Hotel stays now part of Andrea Hill investigation

It is not surprising that Suffolk County Council is being very careful with the Andrea Hill inquiry following the Shoesmith judgment by the Appeal Court last month.

The judges ruled that the sacking of Sharon Shoesmith from her job as Haringey’s children’s services director, after the death of Baby Peter was  “procedurally unfair” (BBC).

After the meeting of the council’s disciplinary committee yesterday, it was announced that Andrea Hill, the chief executive would remain on  mutually agreed leave at least until June 24.

The committee received a report from solicitors Wragge and Co who were asked to investigate allegations, made by an anonymous whistleblower, about the treatment of staff in the legal department.

After the meeting a statement was issued saying that some matters had been resolved but others required further investigation. It also said that “as a result of FOI requests into expense claims by Andrea Hill the committee has asked the investigation team to review those claims”.

The East Anglian Daily Times says today this relates an FoI request it made which revealed the council had paid for Ms Hill to stay at Milsom’s Kesgrave Hall on two nights before early meetings and a night at the Brudenell in Aldeburgh.

When details were revealed of these stays and another at a hotel in Sandbanks at £205 a night during a conference in Bournemouth, while senior councillors stayed in a much cheaper hotel, they appeared to show ill-judgment. But they did not look like serious disciplinary matters.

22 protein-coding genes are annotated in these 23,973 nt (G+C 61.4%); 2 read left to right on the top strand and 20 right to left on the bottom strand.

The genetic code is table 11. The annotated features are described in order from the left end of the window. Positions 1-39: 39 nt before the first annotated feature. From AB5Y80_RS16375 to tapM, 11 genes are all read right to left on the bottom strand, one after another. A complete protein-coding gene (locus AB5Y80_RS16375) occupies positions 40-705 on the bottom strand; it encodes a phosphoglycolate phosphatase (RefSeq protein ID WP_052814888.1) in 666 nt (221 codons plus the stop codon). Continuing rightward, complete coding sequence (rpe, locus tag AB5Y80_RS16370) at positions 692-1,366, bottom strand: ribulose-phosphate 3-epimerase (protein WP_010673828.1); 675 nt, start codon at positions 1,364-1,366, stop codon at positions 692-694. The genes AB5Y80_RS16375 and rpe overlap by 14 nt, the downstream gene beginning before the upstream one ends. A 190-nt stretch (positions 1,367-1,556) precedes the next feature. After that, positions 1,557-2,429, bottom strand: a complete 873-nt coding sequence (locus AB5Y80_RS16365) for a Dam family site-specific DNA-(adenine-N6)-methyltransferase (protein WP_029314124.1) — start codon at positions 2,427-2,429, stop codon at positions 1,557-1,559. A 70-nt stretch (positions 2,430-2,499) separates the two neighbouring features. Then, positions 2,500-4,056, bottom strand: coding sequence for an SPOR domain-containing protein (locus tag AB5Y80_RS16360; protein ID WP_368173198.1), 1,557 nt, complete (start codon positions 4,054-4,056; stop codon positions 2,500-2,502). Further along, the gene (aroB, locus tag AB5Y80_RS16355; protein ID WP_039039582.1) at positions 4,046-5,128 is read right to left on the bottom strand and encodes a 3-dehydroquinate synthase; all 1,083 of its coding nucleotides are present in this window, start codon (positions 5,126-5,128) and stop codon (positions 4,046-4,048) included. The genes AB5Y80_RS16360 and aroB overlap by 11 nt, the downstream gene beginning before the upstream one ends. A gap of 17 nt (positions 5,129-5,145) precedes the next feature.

The Daily Mail also says the hotel stays are the focus of the expenses investigation.

The Daily Telegraph is alone in saying Ms Hill was, “cleared of accusations about her management style, amid claims of bullying and intimidation”.

Intriguingly, LocalGov.co.uk, the online site of the Municipal Journal, referring to the whistleblowing says:

The letter, seen by The MJ, makes a number of serious allegations against more than one senior member of staff at Suffolk.

Whatever path the council is following, there appears to be wide political backing for it. The EADT quotes opposition leader Kathy Pollard, saying:

Obviously the public want a resolution to this but the council is going to have to go through all the procedures and make sure it dots all the Is and crosses all the Ts. People are going to have to be patient.

But the council has to do this properly otherwise it will cost them an awful lot more money.

I don’t think it [extending the scope of the investigation] has muddied the waters, it’s another line of inquiry that the council is pursuing. It’s right to do that.

Blogger James Hargrave wonders if it now the time to reach a deal by which Ms Hill would leave the council. He writes that while it would cost money it would seem an appropriate way for her to go.

But, as Kathy Pollard’s comment says, as well as ensuring the procedure is absolutely correct, they are anxious to avoid a large pay out.

Any settlement would be expensive and politically extremely unpopular. I can see the headlines pointing out how many school crossing patrols and libraries it would have paid for.

I suspect the council is hoping that Ms Hill will review the whistleblower’s allegations and the matters surrounding her expenses and decide to write a resignation letter before it all becomes much more public.

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